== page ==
If companies want visitors to their website to voluntarily provide their contact data, the company needs to have a good strategy. And the threshold should be low, as many people are wary of sharing such information and thus becoming website leads. Here is where marketers can discover how to go about things.
Website leads: definition
In terms of online marketing, the term “website lead” refers to a person who has visited a company’s website and shared their contact information. Generally speaking, this is an email address, which users provide because they would like to find out more about a certain offer, for instance. Those who harness this information to address the user in an individual way as far as possible can turn website leads into genuine customers.
The leads generation process ordinarily begins when a user follows a call-to-action (CTA), which is integrated into a website or blog article. This CTA leads to a landing page that contains a form which captures the visitor’s contact information. As soon as this form is filled out and submitted, their data can be used for marketing promotions.
5 steps for turning visitors into leads
Many people are very conscientious when it comes to sharing their contact data and are reluctant to pass on the information. Which is why companies have built up a step-by-step strategy for animating website visitors to provide their contact data.
Step 1: Analyse the current status of your leads generation
Firstly, you should analyse where the majority of your online traffic and reach is coming from. It is at these points where it pays off the most to optimise leads generation. At the start, the best lead generators should be looked for – with the most typical ones that draw in visitors being:
- Social media: when interested persons have participated in a campaign via a company profile in social media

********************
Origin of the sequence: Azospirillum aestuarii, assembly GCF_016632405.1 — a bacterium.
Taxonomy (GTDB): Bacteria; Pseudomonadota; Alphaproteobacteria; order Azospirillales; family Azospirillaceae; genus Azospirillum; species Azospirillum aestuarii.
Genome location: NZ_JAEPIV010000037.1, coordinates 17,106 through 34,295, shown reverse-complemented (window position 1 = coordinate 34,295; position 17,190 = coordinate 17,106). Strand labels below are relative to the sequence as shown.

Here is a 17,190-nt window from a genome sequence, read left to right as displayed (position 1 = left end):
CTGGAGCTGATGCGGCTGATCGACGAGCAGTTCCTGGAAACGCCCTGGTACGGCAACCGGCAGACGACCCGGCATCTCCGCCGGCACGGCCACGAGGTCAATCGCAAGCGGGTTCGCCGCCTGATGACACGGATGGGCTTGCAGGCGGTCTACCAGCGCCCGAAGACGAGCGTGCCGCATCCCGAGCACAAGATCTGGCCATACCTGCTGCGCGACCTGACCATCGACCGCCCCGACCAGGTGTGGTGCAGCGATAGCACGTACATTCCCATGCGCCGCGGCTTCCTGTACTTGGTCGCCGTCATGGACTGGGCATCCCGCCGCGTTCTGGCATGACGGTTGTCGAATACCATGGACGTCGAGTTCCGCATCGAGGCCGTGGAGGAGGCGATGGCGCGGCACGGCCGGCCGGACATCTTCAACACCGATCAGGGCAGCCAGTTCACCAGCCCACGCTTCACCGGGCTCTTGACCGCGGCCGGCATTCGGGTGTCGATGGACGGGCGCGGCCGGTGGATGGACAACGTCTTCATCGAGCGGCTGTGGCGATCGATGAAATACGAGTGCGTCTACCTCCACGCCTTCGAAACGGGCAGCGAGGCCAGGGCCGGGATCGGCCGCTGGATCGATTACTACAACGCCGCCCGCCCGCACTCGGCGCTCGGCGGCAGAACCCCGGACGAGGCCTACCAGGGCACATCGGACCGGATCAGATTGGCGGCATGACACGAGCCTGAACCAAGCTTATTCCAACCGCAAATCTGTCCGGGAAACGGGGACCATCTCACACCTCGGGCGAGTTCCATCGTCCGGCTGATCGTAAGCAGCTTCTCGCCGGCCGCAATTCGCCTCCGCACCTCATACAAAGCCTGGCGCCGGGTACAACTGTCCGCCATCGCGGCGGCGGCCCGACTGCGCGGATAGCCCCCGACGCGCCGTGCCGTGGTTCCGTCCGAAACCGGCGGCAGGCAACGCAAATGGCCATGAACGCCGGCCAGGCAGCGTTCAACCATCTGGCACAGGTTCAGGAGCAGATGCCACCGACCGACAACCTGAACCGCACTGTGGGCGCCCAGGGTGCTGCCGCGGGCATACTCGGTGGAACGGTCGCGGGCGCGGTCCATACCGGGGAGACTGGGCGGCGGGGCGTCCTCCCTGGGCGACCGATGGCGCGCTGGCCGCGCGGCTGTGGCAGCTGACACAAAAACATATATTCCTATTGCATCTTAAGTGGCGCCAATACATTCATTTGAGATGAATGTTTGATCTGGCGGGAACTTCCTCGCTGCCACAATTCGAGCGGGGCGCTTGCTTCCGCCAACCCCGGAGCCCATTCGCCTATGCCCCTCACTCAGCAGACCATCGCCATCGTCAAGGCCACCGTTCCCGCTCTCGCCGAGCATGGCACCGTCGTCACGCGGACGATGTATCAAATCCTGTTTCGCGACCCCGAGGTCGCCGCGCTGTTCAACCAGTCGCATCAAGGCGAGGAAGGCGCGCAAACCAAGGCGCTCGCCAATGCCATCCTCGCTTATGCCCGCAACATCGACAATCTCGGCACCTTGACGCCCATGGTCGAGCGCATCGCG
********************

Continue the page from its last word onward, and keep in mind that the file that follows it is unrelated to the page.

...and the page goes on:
- Live chats: when people turn to the customer service team on a company website via its live chat window
- Blog articles: when data comes from articles read on a company blog
To animate users to provide their email address, you must increasingly offer content that gives added value to the target group. The content may be free of charge, but only accessible when the user provides their email address:
Particularly offers which are often frequented should feature forms that ask visitors for their contact data.
At the same time, you may want to try to take care of less successful digital touchpoints and to optimise these – or no longer support them when they obviously have absolutely nothing to do with the target group. In any case, an analysis tool should be leveraged to investigate the difference between very and seldomly frequented pages in order to gain a starting point for improvements.
Important: every time a visitor provides their contact information, ideally a thank you page should appear. With this, you are expressing your acknowledgement and appreciation. After all, it is not a matter of course that visitors share their data. As a reward, you could offer a voucher, for instance.